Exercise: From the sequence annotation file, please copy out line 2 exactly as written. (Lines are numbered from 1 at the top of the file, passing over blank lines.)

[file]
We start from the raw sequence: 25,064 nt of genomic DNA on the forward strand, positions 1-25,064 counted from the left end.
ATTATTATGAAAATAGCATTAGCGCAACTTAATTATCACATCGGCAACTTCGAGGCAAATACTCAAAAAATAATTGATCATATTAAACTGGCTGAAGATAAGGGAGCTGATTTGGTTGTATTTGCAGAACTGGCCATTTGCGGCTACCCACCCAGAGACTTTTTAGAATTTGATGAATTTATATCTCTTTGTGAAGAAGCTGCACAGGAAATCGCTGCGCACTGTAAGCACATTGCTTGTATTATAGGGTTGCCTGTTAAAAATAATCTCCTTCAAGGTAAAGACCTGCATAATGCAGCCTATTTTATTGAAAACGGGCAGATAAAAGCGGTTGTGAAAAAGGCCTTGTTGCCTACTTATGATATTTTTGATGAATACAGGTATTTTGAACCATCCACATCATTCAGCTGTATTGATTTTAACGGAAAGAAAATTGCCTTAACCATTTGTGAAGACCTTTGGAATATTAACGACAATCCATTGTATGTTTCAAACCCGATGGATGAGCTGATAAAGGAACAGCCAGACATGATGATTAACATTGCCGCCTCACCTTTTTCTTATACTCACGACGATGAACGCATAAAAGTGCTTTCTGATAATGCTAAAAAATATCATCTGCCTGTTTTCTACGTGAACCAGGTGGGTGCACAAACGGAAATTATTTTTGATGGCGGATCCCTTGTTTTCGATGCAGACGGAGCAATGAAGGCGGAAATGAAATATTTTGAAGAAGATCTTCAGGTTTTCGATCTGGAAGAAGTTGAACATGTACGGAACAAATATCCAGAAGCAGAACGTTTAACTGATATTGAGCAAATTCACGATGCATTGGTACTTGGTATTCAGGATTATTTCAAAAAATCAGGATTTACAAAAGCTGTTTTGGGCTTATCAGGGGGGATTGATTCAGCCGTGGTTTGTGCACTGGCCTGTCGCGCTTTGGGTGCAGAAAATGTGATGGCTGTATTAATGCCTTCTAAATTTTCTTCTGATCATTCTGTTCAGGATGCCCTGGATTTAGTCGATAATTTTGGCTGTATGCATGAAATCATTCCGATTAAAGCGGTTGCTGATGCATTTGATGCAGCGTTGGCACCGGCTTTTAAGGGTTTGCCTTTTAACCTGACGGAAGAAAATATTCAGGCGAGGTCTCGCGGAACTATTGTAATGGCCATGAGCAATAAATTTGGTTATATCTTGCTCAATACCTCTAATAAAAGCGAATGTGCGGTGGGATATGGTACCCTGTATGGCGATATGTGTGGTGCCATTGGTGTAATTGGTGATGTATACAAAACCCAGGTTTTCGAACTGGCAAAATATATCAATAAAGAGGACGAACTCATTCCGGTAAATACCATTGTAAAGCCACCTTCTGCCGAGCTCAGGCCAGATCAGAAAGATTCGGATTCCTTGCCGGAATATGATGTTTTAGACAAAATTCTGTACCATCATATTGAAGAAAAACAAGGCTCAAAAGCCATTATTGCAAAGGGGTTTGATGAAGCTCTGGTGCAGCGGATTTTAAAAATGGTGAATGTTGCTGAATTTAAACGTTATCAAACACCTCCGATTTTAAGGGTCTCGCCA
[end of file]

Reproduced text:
ATTATTATGAAAATAGCATTAGCGCAACTTAATTATCACATCGGCAACTTCGAGGCAAATACTCAAAAAATAATTGATCATATTAAACTGGCTGAAGATAAGGGAGCTGATTTGGTTGTATTTGCAGAACTGGCCATTTGCGGCTACCCACCCAGAGACTTTTTAGAATTTGATGAATTTATATCTCTTTGTGAAGAAGCTGCACAGGAAATCGCTGCGCACTGTAAGCACATTGCTTGTATTATAGGGTTGCCTGTTAAAAATAATCTCCTTCAAGGTAAAGACCTGCATAATGCAGCCTATTTTATTGAAAACGGGCAGATAAAAGCGGTTGTGAAAAAGGCCTTGTTGCCTACTTATGATATTTTTGATGAATACAGGTATTTTGAACCATCCACATCATTCAGCTGTATTGATTTTAACGGAAAGAAAATTGCCTTAACCATTTGTGAAGACCTTTGGAATATTAACGACAATCCATTGTATGTTTCAAACCCGATGGATGAGCTGATAAAGGAACAGCCAGACATGATGATTAACATTGCCGCCTCACCTTTTTCTTATACTCACGACGATGAACGCATAAAAGTGCTTTCTGATAATGCTAAAAAATATCATCTGCCTGTTTTCTACGTGAACCAGGTGGGTGCACAAACGGAAATTATTTTTGATGGCGGATCCCTTGTTTTCGATGCAGACGGAGCAATGAAGGCGGAAATGAAATATTTTGAAGAAGATCTTCAGGTTTTCGATCTGGAAGAAGTTGAACATGTACGGAACAAATATCCAGAAGCAGAACGTTTAACTGATATTGAGCAAATTCACGATGCATTGGTACTTGGTATTCAGGATTATTTCAAAAAATCAGGATTTACAAAAGCTGTTTTGGGCTTATCAGGGGGGATTGATTCAGCCGTGGTTTGTGCACTGGCCTGTCGCGCTTTGGGTGCAGAAAATGTGATGGCTGTATTAATGCCTTCTAAATTTTCTTCTGATCATTCTGTTCAGGATGCCCTGGATTTAGTCGATAATTTTGGCTGTATGCATGAAATCATTCCGATTAAAGCGGTTGCTGATGCATTTGATGCAGCGTTGGCACCGGCTTTTAAGGGTTTGCCTTTTAACCTGACGGAAGAAAATATTCAGGCGAGGTCTCGCGGAACTATTGTAATGGCCATGAGCAATAAATTTGGTTATATCTTGCTCAATACCTCTAATAAAAGCGAATGTGCGGTGGGATATGGTACCCTGTATGGCGATATGTGTGGTGCCATTGGTGTAATTGGTGATGTATACAAAACCCAGGTTTTCGAACTGGCAAAATATATCAATAAAGAGGACGAACTCATTCCGGTAAATACCATTGTAAAGCCACCTTCTGCCGAGCTCAGGCCAGATCAGAAAGATTCGGATTCCTTGCCGGAATATGATGTTTTAGACAAAATTCTGTACCATCATATTGAAGAAAAACAAGGCTCAAAAGCCATTATTGCAAAGGGGTTTGATGAAGCTCTGGTGCAGCGGATTTTAAAAATGGTGAATGTTGCTGAATTTAAACGTTATCAAACACCTCCGATTTTAAGGGTCTCGCCA